What is the role of immunologic testing in the workup of allergic fungal sinusitis (AFS)?

Updated: Apr 13, 2020
  • Author: John E McClay, MD; Chief Editor: Arlen D Meyers, MD, MBA  more...
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Immunologic testing for allergens

  • RAST versus skin testing

    • Patients with allergic fungal sinusitis (AFS) generally demonstrate positive skin tests and in vitro (RAST) responses to fungal and nonfungal antigens. Manning et al, who compared 16 patients with histologically confirmed allergic fungal sinusitis (AFS) with a control group of patients with chronic rhinosinusitis, first demonstrated the sensitivity of RAST. Levels of fungal-specific IgE were uniformly elevated in all patients with allergic fungal sinusitis (AFS) and corresponded to the results of fungal cultures. In contrast, levels of fungal-specific IgE were not elevated within the control group. Moreover, patients with allergic fungal sinusitis (AFS) appear to demonstrate a broad sensitivity to a number of fungal and nonfungal antigens. Mabry et al have reported their experience, which indicates that patients with allergic fungal sinusitis (AFS) are allergic to multiple fungal antigens and to many typical nonfungal antigens.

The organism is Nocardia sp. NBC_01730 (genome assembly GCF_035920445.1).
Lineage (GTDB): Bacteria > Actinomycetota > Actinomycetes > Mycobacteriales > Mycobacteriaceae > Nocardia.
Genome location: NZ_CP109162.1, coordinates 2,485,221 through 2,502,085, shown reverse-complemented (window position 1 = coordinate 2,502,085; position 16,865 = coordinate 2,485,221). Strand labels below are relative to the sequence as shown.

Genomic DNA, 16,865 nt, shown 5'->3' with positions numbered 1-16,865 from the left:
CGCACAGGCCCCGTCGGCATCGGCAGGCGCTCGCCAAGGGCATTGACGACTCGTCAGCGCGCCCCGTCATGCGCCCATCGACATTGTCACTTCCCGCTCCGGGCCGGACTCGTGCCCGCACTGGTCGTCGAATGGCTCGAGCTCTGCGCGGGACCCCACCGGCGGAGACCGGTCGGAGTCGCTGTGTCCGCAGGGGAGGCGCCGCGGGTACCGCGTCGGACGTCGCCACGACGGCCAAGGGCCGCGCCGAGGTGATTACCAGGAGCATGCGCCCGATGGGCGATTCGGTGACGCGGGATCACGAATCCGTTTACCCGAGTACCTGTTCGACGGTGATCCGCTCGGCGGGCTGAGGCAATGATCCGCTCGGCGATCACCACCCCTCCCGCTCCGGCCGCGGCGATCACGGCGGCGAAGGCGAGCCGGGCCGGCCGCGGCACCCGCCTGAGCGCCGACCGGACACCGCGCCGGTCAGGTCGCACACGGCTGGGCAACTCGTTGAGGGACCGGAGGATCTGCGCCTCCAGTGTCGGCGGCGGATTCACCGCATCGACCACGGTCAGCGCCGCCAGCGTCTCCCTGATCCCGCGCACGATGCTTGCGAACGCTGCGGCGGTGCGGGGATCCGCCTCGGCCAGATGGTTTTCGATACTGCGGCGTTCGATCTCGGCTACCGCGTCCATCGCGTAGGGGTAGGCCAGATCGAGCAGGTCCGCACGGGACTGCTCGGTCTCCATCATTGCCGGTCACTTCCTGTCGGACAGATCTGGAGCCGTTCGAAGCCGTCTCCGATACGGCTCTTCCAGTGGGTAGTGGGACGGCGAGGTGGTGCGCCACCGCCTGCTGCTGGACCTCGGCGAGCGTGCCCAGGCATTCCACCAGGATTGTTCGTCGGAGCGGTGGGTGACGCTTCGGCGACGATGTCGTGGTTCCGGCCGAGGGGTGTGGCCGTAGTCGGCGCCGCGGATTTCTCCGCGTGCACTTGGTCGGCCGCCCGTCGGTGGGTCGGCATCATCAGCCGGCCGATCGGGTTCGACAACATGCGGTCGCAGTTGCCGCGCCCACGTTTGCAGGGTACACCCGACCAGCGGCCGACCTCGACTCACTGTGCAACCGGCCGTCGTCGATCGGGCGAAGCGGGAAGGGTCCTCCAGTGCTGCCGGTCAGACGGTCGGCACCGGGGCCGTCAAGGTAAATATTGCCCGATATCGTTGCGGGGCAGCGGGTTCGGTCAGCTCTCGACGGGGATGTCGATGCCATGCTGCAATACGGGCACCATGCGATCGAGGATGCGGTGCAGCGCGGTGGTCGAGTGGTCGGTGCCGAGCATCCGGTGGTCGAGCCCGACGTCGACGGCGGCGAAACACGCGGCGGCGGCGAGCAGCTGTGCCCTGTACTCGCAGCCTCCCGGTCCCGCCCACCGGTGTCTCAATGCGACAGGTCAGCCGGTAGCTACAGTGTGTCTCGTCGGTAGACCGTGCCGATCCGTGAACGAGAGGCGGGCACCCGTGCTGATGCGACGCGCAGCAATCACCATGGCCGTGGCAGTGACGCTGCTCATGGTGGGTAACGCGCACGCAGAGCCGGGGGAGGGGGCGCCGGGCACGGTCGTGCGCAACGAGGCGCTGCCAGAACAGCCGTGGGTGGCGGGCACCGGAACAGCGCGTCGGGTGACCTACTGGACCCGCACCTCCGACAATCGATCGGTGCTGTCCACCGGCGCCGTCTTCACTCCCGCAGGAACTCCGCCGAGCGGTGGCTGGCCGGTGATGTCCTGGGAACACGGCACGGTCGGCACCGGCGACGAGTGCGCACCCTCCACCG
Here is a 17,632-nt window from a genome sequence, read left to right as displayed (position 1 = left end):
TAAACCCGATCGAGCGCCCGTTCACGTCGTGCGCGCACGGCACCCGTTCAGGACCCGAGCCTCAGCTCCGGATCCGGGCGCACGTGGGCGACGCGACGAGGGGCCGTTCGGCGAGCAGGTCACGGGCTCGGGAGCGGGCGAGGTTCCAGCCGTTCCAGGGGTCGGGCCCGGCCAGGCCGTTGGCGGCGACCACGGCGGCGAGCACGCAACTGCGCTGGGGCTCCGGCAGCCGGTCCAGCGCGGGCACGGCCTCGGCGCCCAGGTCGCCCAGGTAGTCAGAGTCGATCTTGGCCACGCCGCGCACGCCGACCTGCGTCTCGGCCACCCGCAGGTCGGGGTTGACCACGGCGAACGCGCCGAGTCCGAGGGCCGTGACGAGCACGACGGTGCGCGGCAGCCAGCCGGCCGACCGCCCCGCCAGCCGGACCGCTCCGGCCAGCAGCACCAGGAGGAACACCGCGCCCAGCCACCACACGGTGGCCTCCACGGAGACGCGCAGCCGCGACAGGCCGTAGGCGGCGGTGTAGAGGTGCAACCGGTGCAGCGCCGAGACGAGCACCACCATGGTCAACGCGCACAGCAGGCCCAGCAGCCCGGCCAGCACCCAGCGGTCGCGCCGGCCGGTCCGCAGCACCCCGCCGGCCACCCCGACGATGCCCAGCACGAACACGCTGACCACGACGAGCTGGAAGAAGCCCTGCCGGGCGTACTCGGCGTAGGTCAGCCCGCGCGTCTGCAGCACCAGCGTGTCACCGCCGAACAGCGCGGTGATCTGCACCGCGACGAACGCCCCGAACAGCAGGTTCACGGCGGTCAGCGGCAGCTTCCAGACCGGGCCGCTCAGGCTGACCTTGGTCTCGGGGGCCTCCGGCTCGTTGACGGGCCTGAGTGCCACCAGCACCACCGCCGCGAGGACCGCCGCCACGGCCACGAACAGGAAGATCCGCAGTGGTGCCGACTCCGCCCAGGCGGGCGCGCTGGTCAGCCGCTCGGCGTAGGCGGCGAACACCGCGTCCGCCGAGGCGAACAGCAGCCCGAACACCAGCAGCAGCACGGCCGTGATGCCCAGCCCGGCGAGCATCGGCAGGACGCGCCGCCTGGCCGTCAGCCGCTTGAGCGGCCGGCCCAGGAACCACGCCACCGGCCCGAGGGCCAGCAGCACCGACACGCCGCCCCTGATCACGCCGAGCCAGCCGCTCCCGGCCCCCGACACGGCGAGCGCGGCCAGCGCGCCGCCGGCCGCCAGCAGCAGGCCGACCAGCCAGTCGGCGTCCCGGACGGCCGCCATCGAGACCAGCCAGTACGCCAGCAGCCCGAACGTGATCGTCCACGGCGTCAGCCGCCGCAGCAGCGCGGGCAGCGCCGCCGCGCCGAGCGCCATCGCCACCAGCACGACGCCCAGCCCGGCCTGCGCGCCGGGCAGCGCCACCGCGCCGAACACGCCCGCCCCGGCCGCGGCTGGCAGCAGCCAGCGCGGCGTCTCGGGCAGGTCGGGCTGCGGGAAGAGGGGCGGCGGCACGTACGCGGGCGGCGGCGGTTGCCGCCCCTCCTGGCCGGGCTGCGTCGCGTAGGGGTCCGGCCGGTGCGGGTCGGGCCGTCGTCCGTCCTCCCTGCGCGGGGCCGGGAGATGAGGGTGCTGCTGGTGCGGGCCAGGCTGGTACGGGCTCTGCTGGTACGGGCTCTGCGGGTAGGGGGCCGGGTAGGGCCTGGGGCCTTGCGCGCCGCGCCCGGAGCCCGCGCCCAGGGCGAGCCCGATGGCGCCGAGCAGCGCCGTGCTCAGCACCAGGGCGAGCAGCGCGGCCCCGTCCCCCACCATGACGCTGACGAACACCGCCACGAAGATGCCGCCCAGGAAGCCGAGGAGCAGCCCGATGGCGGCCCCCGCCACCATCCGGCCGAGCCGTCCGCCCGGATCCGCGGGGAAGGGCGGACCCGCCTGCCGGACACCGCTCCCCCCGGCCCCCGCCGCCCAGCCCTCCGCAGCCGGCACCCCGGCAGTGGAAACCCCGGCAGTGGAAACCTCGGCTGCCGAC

• Preliminary information suggests that methods of quantitative skin testing (in vivo) may provide even greater sensitivity ratings than RAST in patients with allergic fungal sinusitis (AFS). RAST traditionally has been considered less sensitive than skin testing during the investigation of atopy involving fungi. This has been attributed to technical problems, such as difficulty in binding the mold antigen to the carrier substrate.

    • To study the validity of this concept, Mabry et al prospectively evaluated 10 patients with allergic fungal sinusitis (AFS) for sensitivity to 11 pertinent fungi by both RAST and dilutional intradermal testing. A predictable correlation between RAST and skin test scores was observed in many, but not all, patients. Most often, this disparity was in the form of greater sensitivity indicated by skin testing than by RAST, sometimes differing by as many as 3 classes.

    • The lack of concordance was not confined to testing for fungi cultured from the sinuses, nor was it more or less pronounced in the case of dematiaceous fungi. The most likely causes for the disparity were thought to involve subtle differences in antigens used in skin test material as compared to RAST standards. Additionally, skin testing allowed observation of delayed and late-phase reactions, a measure not possible by specific IgE testing with RAST. This study appears to emphasize the importance of both skin testing and specific IgE testing via RAST in initial evaluation of patients in whom allergic fungal sinusitis (AFS) is suspected.

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